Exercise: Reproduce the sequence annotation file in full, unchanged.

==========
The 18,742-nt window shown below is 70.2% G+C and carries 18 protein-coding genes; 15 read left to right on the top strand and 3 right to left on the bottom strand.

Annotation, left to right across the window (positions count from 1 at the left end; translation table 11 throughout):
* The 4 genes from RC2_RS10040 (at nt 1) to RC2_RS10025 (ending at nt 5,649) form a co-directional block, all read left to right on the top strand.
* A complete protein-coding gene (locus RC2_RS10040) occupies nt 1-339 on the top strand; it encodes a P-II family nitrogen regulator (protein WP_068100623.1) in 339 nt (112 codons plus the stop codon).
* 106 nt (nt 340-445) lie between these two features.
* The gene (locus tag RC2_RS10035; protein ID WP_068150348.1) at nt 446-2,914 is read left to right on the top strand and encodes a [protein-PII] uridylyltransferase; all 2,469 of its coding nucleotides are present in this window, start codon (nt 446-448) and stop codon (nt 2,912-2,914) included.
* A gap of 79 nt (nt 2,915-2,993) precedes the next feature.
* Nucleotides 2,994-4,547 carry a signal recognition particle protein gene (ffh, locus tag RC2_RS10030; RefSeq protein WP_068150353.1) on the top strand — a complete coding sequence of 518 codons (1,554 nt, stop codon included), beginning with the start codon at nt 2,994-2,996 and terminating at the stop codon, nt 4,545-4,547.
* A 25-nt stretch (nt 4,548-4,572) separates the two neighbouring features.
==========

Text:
The 18,742-nt window shown below is 70.2% G+C and carries 18 protein-coding genes; 15 read left to right on the top strand and 3 right to left on the bottom strand.

Annotation, left to right across the window (positions count from 1 at the left end; translation table 11 throughout):
* The 4 genes from RC2_RS10040 (at nt 1) to RC2_RS10025 (ending at nt 5,649) form a co-directional block, all read left to right on the top strand.
* A complete protein-coding gene (locus RC2_RS10040) occupies nt 1-339 on the top strand; it encodes a P-II family nitrogen regulator (protein WP_068100623.1) in 339 nt (112 codons plus the stop codon).
* 106 nt (nt 340-445) lie between these two features.
* The gene (locus tag RC2_RS10035; protein ID WP_068150348.1) at nt 446-2,914 is read left to right on the top strand and encodes a [protein-PII] uridylyltransferase; all 2,469 of its coding nucleotides are present in this window, start codon (nt 446-448) and stop codon (nt 2,912-2,914) included.
* A gap of 79 nt (nt 2,915-2,993) precedes the next feature.
* Nucleotides 2,994-4,547 carry a signal recognition particle protein gene (ffh, locus tag RC2_RS10030; RefSeq protein WP_068150353.1) on the top strand — a complete coding sequence of 518 codons (1,554 nt, stop codon included), beginning with the start codon at nt 2,994-2,996 and terminating at the stop codon, nt 4,545-4,547.
* A 25-nt stretch (nt 4,548-4,572) separates the two neighbouring features.